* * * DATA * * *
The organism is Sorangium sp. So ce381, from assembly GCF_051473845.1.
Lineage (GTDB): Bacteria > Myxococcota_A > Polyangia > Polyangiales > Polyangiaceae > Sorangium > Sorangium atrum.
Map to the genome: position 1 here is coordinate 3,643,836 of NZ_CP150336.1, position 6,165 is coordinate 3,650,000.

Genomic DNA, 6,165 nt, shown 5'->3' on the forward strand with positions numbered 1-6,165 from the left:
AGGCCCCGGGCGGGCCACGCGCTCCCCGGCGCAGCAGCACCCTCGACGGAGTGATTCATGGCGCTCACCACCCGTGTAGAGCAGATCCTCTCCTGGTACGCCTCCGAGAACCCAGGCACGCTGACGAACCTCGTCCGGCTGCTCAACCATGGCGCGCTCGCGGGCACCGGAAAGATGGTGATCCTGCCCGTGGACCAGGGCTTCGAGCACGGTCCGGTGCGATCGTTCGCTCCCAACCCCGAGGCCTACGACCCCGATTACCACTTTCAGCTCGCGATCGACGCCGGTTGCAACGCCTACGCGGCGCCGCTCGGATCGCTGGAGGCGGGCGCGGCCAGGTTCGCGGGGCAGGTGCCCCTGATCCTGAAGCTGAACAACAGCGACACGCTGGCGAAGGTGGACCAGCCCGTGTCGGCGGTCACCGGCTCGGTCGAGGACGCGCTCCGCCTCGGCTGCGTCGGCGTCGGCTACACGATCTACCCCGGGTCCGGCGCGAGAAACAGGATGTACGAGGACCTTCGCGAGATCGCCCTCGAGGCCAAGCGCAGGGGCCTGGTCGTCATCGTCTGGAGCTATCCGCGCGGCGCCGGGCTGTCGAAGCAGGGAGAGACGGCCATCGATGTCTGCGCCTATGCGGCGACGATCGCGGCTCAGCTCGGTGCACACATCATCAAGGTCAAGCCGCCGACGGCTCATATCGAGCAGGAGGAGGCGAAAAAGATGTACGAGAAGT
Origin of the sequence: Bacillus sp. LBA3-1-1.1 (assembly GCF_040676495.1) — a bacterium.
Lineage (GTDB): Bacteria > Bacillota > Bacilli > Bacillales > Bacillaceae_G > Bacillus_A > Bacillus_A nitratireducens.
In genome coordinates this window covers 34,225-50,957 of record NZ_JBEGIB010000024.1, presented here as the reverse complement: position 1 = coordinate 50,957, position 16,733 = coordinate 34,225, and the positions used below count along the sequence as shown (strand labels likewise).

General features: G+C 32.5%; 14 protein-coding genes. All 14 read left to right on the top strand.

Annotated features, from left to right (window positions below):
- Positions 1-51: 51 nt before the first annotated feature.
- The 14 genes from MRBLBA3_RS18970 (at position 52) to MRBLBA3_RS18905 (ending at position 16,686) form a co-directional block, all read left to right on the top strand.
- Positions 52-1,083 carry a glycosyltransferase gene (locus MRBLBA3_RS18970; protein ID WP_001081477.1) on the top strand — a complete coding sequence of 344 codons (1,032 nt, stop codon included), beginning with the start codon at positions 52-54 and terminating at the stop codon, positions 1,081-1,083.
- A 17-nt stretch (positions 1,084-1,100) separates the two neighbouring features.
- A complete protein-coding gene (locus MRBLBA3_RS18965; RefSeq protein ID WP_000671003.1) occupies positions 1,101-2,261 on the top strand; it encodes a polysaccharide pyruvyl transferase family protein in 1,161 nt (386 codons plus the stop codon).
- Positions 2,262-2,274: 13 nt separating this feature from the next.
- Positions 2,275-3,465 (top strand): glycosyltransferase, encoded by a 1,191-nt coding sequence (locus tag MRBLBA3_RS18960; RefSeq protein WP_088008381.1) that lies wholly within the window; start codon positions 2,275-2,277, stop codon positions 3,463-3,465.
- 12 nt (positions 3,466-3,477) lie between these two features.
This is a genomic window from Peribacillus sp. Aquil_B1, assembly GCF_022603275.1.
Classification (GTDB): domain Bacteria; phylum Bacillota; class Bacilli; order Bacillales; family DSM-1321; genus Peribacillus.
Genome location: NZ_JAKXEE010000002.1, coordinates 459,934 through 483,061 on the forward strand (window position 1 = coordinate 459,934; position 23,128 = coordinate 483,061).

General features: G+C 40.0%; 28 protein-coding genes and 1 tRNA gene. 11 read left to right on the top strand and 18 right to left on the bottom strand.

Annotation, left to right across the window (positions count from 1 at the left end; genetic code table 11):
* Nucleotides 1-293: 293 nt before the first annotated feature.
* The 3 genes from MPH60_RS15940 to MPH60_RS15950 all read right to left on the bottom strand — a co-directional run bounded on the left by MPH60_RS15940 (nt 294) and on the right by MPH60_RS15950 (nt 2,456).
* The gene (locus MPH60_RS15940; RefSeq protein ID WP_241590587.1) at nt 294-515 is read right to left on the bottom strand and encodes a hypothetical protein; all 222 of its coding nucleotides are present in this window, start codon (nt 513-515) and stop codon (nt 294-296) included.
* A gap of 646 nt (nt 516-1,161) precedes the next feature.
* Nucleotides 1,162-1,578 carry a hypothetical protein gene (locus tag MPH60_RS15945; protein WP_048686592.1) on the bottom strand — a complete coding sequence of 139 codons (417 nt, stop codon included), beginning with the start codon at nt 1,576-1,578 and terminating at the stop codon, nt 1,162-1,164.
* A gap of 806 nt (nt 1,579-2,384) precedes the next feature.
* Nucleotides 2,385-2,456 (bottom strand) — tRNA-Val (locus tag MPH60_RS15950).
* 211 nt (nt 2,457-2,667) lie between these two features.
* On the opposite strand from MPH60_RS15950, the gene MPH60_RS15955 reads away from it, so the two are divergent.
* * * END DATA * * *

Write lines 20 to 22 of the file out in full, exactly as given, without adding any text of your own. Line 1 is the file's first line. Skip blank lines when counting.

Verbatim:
Classification (GTDB): domain Bacteria; phylum Bacillota; class Bacilli; order Bacillales; family DSM-1321; genus Peribacillus.
Genome location: NZ_JAKXEE010000002.1, coordinates 459,934 through 483,061 on the forward strand (window position 1 = coordinate 459,934; position 23,128 = coordinate 483,061).

General features: G+C 40.0%; 28 protein-coding genes and 1 tRNA gene. 11 read left to right on the top strand and 18 right to left on the bottom strand.